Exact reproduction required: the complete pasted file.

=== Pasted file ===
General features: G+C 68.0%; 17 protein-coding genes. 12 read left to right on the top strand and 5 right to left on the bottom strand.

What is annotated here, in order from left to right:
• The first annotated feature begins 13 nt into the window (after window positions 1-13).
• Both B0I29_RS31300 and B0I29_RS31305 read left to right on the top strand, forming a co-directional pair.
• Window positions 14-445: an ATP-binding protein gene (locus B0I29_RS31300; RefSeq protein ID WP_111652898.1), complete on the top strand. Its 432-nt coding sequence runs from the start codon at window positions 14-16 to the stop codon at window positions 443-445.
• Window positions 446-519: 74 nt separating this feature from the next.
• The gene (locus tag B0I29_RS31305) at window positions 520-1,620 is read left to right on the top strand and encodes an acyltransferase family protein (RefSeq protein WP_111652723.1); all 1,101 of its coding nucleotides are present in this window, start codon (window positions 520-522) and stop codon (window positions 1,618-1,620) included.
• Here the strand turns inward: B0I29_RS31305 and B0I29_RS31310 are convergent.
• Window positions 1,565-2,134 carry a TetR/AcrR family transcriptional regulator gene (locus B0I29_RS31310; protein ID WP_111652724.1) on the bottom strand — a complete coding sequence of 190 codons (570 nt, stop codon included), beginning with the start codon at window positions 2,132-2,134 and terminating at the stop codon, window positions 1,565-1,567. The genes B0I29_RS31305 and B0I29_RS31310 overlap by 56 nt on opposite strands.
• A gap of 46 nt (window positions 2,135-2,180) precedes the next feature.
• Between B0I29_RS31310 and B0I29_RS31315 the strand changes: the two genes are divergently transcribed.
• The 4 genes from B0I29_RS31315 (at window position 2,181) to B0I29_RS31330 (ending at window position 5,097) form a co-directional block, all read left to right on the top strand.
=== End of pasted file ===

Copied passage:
General features: G+C 68.0%; 17 protein-coding genes. 12 read left to right on the top strand and 5 right to left on the bottom strand.

What is annotated here, in order from left to right:
• The first annotated feature begins 13 nt into the window (after window positions 1-13).
• Both B0I29_RS31300 and B0I29_RS31305 read left to right on the top strand, forming a co-directional pair.
• Window positions 14-445: an ATP-binding protein gene (locus B0I29_RS31300; RefSeq protein ID WP_111652898.1), complete on the top strand. Its 432-nt coding sequence runs from the start codon at window positions 14-16 to the stop codon at window positions 443-445.
• Window positions 446-519: 74 nt separating this feature from the next.
• The gene (locus tag B0I29_RS31305) at window positions 520-1,620 is read left to right on the top strand and encodes an acyltransferase family protein (RefSeq protein WP_111652723.1); all 1,101 of its coding nucleotides are present in this window, start codon (window positions 520-522) and stop codon (window positions 1,618-1,620) included.
• Here the strand turns inward: B0I29_RS31305 and B0I29_RS31310 are convergent.
• Window positions 1,565-2,134 carry a TetR/AcrR family transcriptional regulator gene (locus B0I29_RS31310; protein ID WP_111652724.1) on the bottom strand — a complete coding sequence of 190 codons (570 nt, stop codon included), beginning with the start codon at window positions 2,132-2,134 and terminating at the stop codon, window positions 1,565-1,567. The genes B0I29_RS31305 and B0I29_RS31310 overlap by 56 nt on opposite strands.
• A gap of 46 nt (window positions 2,135-2,180) precedes the next feature.
• Between B0I29_RS31310 and B0I29_RS31315 the strand changes: the two genes are divergently transcribed.
• The 4 genes from B0I29_RS31315 (at window position 2,181) to B0I29_RS31330 (ending at window position 5,097) form a co-directional block, all read left to right on the top strand.